Grebe inspires optimistic song at my Low Ebb
IT is a rare privilege that I have always treasured being a writer, you have a platform, a voice, a medium to share with the world the things you love, but these delights come with a responsibility, not least to tell it as it is, and never try and pull the wool over your readers’ eyes.
Writing is like singing in front of an audience, something else I have been lucky enough to do for 40 years, and is another example of sharing your favourite things with others. Both mediums are heart on the sleeve stuff, and your head is well and truly above the parapet for stray shots from left of centre, and believe me in four decades there have been a few near misses and one or two direct hits.
In the meantime, I just wanted to say thanks to the readers who showed concern and asked after my wellbeing when I published the piece about 2017’s down sides, which culminated in the passing of the mighty Oaf just before Christmas.
I was very touched, but as grateful as I was the article was no bid for sympathy; as nothing is surer than there are many, many people much worse off than me.
It was more of a eulogy to life, a treatise, a gentle caress of the soul because in spite of relatively grim times, there are often rainbows and silver linings around the corner; in my case in the middle of the quite remarkable Blanket Bog of Carna in Connemara, Co Galway.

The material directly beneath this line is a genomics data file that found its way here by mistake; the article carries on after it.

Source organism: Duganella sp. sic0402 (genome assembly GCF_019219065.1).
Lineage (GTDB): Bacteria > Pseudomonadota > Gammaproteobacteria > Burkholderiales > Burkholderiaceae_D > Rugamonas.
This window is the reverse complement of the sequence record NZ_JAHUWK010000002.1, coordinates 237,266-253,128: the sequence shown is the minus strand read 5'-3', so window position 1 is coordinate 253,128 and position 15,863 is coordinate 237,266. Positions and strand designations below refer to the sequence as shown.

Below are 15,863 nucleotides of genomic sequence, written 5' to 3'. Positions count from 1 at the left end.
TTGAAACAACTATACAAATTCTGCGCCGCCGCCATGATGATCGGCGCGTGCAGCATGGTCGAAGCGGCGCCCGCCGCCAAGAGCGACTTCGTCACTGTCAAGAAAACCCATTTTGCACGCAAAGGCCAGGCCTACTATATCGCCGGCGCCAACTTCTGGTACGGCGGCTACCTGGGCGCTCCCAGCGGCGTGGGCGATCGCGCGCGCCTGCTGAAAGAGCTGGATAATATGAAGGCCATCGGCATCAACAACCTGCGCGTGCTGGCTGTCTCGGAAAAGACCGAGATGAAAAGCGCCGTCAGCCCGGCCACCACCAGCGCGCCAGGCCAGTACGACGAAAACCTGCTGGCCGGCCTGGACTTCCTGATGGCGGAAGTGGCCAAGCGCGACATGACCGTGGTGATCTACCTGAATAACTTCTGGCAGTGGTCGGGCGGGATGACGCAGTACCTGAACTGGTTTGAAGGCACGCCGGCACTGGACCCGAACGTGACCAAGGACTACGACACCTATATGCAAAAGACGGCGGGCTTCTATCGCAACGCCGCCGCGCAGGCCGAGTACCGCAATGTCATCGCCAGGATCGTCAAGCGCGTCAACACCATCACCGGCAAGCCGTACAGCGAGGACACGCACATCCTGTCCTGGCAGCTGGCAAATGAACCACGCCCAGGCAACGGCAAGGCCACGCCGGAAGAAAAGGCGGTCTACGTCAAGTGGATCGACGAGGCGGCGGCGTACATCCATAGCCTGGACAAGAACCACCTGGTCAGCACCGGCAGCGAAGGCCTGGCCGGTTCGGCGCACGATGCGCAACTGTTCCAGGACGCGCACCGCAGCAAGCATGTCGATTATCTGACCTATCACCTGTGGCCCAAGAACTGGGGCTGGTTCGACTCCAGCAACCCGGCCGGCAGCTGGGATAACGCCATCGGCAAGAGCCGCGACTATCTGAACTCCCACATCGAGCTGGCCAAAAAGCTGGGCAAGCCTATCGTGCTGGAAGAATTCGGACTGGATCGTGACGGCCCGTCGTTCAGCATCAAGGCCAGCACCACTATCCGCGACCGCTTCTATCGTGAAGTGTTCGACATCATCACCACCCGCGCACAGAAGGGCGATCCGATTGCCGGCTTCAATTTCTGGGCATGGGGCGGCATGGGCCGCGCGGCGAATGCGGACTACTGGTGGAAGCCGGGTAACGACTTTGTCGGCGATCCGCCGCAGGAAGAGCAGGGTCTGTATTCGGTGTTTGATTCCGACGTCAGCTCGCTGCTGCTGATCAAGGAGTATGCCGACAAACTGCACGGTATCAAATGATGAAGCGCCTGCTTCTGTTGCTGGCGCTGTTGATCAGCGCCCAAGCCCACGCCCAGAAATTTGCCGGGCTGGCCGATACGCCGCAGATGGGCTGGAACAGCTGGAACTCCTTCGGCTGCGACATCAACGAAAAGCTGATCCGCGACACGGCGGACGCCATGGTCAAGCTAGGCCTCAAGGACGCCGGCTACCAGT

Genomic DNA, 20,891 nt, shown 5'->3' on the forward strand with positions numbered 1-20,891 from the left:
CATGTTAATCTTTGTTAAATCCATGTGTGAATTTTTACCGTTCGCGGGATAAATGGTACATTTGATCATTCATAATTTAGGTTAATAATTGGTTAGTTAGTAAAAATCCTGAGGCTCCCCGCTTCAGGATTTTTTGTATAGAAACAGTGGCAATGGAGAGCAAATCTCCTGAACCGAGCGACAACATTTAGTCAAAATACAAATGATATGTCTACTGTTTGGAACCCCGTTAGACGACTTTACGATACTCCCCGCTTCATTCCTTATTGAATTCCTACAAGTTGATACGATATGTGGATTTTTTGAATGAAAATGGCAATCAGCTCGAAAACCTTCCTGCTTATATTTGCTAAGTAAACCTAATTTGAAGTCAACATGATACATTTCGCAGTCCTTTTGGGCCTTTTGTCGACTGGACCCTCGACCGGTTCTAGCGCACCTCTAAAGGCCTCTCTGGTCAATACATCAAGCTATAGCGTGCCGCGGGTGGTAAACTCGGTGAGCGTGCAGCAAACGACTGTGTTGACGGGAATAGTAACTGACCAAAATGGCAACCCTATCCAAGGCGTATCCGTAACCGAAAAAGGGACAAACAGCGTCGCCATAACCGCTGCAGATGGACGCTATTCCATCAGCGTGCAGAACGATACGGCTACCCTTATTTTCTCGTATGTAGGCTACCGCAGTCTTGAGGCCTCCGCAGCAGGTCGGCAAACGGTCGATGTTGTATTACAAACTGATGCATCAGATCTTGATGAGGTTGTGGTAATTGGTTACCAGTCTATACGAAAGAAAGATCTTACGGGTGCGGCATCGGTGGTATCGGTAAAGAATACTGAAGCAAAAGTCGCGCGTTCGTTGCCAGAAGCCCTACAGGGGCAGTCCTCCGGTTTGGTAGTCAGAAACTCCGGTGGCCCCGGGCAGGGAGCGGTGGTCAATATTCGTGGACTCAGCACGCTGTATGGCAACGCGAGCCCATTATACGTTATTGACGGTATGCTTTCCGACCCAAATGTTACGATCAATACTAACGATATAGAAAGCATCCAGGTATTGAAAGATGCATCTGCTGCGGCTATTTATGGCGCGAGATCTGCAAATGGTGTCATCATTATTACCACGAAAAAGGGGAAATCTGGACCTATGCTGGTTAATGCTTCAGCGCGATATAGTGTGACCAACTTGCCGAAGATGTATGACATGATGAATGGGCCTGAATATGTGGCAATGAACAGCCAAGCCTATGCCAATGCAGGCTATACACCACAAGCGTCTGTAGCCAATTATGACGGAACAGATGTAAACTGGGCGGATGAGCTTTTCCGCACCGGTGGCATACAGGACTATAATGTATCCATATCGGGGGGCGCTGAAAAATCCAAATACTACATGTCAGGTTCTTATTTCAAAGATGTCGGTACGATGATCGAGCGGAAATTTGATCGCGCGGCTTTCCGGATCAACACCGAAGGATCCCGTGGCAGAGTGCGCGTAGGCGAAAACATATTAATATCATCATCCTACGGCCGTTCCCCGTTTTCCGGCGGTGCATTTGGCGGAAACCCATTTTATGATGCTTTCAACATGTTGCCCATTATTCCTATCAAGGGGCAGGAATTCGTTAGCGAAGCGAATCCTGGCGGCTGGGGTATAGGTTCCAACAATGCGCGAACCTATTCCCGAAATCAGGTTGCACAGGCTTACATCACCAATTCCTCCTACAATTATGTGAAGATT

Half-a-mile away my son, Culain, was proposing to his Chloe on Moyrus Strand, while my darling granddaughter Orlaith built castles, my friends lit a driftwood fire and my daughter and her Sam were filming for their A-Levels.
I watched on, saw nothing and drove off before parking up and reflecting on the days long gone from Yesterday Land.
Wallowing will often get you nowhere, although having said that, ‘Low Ebb’, was written on the side of that country lane near a fast-flowing torrent between the Atlantic and a small lough; twice a day the fresh water combined with the salt to create a soup of brine whirlpools.
In spite of the watery turmoil, my little critter, a little grebe in fact, was always diving, always hopeful of another mouthful.
The bird, a tiny optimist, me, a 19-stone heavy treader with more in common than you might think.
‘Low Ebb’ will soon be a song and I hope you enjoy it, but if not go gentle on this rufty tufty propforward.
Hello little critter in the fast-flowing river, to the sea from the lake and back again. How deep can you dive? Not as deep as me I fear, sitting here as I do between the Devil and the blue. How deep can you dive? Is that all, dishevelled shallow fellow, to the first rock and back, and you with the caddis supper and me with my last. How deep do you dive? One fathom from the beach bonfire, first love and the Claddagh band bathed in gold across the strand. How deep you can dive? Not as deep as me little critter but, you made me smile on a dark day, threw me a line and I’ll be back as sure as the tide turns and sends you home beneath the two-way bridge.
Carna Bog, Connemara, main picture, and inset, a grebe
The Laughing Badger Gallery, 99 Platt Street, Padfield, Glossop